To Streak or Not to Streak?
It’s that time of year again, when Runner’s World promotes the idea of a run streak, or running for at least a mile every day between Thanksgiving and New Year’s Day. Although I try really hard not to be a Grinch about streaking, what I’ve noticed anecdotally is that only a small portion of runners can handle a streak in stride (pun intended).
RW acknowledges that runners who are relatively new to the sport (six months or less) shouldn’t attempt a streak. Yet I think streaking is a bad idea for the majority of runners. Here’s why:
#1: Not Enough Rest
I am a HUGE proponent of recovery. Some people can work out every day for a few weeks or months, or maybe even a year or two, but there’s always going to be a point where they end up overtrained. We grow stronger and fitter because workouts create tiny tears in our muscle fibers. Our bodies need time (rest day!) to stitch up those tears and make our muscles ready to work out again, which restarts the workout/rest/build strength cycle. When we don’t rest, those fibers don’t repair. We end up going into hard workouts or a training cycle with damaged muscles, which can increase the chance of injury.
#2: Really Hard on the Body
In my experience, runners who try to streak often have a history of injury,
overtraining, or are struggling to meet their existing goals. I’m not sure if it’s just coincidence or an actual correlation, but the runners I see who have had to defer from their goal race due to injury or illness are also the most likely to sign up for a streak. Many runners don’t realize when their current training strategy isn’t helping, and may even be hurting, their performance. In any case, streaking is super-hard on the body because of the lack of rest and the focus on one activity (running), rather than a variety of exercises (cross-training). RW advocates for easy, slow runs, yet most runners I know would run at their normal speed, or be tempted to go faster, because the run is so short, or they just need to get the workout in, or they see pace as a barometer of how “successful” that run is (which is also problematic).
#3: Creates Mental and Emotional Stress
Runners I know are generally achievement junkies who want to follow through on their goals. Usually, being a little bit type-A helps. But, as overachiever myself, I know that it’s as easy to overcommit ourselves, which creates stress. That’s why I think that a streak can be as hard mentally as it is physically. You have to get out there every day, even though most people’s schedules are hectic, even disrupted, due to extra obligations around the holidays. Many runners I work with pressure themselves to follow through on every workout perfectly. A streak feeds into that tendency without the benefit of training for a race. There are so many things that are out of your control during the holiday: travel plans, the weather, whether your family wants to spend every waking moment together. It can be hard to find the time to get out for a run every single day, even if it is only a mile. There’s enough stress around the holidays; there’s no need to add one more thing to your to-do list.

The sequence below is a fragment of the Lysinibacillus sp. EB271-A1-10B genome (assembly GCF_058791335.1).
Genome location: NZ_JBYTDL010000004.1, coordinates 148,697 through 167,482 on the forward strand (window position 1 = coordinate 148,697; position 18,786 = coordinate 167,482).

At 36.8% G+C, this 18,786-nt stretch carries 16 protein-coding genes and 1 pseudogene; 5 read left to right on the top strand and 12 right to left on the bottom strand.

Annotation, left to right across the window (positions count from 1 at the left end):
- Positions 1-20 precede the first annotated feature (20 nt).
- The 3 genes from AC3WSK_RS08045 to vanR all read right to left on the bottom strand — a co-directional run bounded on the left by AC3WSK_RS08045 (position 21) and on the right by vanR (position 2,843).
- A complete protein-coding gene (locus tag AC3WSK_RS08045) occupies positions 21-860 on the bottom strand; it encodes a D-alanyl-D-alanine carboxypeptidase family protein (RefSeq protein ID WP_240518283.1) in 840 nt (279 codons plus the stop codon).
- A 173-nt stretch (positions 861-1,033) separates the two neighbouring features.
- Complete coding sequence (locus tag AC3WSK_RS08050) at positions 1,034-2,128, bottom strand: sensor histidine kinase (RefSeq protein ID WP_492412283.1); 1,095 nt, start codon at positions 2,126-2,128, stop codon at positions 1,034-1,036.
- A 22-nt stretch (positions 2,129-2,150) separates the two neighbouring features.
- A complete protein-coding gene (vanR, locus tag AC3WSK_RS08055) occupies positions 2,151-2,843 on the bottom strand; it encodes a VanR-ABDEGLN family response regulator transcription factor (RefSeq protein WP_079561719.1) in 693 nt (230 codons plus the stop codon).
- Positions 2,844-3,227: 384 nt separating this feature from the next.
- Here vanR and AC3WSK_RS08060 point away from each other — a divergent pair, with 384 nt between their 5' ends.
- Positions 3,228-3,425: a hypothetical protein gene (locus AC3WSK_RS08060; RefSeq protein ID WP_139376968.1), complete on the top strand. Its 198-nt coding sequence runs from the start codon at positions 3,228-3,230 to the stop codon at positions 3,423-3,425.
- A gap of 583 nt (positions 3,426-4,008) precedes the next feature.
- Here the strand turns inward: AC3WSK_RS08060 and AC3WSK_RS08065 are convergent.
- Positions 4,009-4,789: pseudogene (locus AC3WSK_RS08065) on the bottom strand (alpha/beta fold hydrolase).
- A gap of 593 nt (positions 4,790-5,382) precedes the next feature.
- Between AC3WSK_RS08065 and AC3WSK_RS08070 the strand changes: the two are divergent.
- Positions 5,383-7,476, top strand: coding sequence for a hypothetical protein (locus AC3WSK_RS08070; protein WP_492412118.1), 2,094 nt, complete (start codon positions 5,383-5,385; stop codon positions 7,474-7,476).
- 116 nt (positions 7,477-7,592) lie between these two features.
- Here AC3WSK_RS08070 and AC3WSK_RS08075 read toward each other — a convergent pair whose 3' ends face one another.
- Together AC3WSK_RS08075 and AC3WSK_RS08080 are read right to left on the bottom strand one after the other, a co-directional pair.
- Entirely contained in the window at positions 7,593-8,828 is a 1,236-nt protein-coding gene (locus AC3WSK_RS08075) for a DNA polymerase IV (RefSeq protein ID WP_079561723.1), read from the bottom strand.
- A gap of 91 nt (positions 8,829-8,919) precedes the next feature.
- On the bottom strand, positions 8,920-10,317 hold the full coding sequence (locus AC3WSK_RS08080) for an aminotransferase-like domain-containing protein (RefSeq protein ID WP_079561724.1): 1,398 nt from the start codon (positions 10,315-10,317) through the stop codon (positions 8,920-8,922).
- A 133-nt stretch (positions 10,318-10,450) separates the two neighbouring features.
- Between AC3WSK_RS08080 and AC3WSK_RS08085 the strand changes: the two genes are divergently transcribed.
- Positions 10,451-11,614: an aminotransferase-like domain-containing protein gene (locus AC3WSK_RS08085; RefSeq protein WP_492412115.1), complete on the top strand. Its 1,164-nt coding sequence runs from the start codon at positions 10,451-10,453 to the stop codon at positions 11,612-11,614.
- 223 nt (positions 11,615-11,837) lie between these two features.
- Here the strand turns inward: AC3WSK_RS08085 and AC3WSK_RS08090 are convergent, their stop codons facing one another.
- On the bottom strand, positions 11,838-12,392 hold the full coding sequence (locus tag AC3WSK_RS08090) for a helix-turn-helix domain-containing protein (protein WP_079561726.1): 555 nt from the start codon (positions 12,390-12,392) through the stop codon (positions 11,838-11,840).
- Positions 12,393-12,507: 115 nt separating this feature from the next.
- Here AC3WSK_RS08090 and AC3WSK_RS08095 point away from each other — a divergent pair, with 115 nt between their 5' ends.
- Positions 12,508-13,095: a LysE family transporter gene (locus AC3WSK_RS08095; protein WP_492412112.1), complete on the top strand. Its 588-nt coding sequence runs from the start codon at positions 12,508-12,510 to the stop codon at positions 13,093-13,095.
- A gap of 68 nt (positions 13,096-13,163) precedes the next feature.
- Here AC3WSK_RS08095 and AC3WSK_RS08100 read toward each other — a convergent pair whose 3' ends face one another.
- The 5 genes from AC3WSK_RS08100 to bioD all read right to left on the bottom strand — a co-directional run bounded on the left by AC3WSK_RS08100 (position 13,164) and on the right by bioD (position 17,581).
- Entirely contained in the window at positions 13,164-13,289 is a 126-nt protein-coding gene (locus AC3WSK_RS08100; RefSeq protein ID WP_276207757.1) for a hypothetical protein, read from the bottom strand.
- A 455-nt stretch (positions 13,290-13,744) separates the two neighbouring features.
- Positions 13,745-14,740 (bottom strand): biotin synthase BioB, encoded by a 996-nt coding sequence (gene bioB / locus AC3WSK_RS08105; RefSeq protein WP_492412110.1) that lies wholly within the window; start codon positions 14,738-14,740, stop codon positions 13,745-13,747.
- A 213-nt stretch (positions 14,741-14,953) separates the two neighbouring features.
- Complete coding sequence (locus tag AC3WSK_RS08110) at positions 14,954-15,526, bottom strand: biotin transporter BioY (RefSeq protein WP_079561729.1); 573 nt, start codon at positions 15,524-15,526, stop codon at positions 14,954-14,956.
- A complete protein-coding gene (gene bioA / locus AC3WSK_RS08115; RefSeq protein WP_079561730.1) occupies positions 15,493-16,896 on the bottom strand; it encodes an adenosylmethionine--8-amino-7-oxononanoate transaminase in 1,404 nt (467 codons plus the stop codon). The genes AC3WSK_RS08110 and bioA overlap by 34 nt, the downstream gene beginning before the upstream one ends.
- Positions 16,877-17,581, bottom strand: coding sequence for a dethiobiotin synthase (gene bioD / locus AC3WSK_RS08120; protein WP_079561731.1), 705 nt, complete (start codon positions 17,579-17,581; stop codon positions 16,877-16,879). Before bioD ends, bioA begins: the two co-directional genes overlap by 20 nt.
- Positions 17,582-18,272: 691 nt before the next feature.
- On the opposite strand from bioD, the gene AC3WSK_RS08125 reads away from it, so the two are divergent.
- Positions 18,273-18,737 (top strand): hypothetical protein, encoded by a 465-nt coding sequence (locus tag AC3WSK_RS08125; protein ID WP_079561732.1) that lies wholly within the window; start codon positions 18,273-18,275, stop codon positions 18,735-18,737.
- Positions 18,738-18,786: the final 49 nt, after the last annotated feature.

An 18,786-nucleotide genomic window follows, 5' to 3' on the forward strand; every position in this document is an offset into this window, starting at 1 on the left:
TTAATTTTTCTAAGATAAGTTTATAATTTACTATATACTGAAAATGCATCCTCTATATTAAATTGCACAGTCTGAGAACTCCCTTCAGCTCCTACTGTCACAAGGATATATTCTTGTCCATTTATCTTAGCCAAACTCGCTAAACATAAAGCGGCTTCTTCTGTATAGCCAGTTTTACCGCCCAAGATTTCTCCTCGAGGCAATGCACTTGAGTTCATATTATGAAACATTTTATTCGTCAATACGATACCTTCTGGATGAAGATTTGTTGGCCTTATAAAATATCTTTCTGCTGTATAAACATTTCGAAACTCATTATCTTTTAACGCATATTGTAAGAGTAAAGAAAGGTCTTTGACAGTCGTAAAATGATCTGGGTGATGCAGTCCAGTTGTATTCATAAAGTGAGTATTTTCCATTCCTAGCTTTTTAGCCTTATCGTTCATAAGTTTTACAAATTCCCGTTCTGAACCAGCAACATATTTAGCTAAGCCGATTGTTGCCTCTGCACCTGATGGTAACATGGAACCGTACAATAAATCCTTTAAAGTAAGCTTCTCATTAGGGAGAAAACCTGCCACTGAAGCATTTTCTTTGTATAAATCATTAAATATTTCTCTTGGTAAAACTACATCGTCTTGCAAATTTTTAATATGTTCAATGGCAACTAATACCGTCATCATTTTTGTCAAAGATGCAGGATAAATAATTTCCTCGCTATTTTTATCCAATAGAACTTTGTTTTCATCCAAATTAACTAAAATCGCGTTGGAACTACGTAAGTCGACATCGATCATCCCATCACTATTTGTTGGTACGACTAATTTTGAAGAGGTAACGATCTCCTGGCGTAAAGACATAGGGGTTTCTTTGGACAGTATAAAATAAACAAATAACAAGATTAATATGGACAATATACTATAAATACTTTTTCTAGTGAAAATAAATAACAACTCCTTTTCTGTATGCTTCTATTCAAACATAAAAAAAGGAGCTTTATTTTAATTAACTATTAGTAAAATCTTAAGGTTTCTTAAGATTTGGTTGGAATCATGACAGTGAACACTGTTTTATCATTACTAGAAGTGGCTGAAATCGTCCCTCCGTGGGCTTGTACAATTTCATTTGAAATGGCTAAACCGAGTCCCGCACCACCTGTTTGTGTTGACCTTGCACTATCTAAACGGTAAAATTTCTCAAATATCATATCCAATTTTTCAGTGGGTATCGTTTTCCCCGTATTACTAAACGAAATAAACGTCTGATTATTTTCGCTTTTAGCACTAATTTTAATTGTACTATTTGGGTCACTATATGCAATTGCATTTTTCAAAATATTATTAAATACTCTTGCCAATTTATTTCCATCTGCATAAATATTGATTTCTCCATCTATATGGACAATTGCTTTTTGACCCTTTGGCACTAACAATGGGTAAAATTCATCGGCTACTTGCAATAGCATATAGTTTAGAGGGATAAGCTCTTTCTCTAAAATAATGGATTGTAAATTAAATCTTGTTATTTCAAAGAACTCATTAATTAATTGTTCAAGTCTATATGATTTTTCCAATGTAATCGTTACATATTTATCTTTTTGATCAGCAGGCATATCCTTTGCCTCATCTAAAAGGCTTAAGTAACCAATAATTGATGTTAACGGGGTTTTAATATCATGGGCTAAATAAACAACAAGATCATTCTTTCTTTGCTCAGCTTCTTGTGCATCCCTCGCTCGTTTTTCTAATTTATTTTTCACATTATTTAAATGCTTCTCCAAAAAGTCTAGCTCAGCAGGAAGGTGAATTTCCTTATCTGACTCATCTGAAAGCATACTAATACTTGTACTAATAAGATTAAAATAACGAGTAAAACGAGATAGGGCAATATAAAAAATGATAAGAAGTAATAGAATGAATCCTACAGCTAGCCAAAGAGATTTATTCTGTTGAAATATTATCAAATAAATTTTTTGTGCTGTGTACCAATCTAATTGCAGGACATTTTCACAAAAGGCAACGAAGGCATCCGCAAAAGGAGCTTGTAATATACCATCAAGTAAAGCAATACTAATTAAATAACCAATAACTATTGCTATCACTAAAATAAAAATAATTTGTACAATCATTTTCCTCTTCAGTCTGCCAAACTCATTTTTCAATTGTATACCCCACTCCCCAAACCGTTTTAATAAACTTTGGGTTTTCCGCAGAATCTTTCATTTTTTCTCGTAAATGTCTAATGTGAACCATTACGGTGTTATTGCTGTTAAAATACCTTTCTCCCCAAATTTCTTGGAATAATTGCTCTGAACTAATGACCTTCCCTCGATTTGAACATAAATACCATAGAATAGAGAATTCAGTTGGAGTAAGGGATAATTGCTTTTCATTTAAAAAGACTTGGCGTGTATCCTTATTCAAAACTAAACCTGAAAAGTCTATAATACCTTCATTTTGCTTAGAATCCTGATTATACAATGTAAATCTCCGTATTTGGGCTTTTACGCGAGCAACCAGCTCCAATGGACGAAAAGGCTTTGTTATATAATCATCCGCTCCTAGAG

In my opinion, the potential harm of a streak outweighs the benefit. The only positive, for me, is that streaking gives you an excuse to get away from your family when your uncle opens the egg nog at 10am or snow has kept the kids inside all day.
That’s why I think we can build a smarter goal for ourselves than #RWRunStreak.
If you want to be active and not lose any fitness over the holidays, just try to run three times a week for an average of 10 to 15 miles total. Simple, easy. If you’d like to streak but the #RWRunStreak sounds like a challenge, swap some of the runs for walks (I won’t tell anyone!), or just make an effort to be active for twenty minutes every day.
Scott and I are heading to Tennessee for Christmas this year. I plan to run while I’m there, but also to take my nephews for an adventure one afternoon. What we do together won’t be a structured workout, but running after two little kids will definitely be enough exercise for both me and Scott. Not to mention that it will get us out of a house filled with baked goods, Southern cooking, and my uncle-in-law’s margaritas.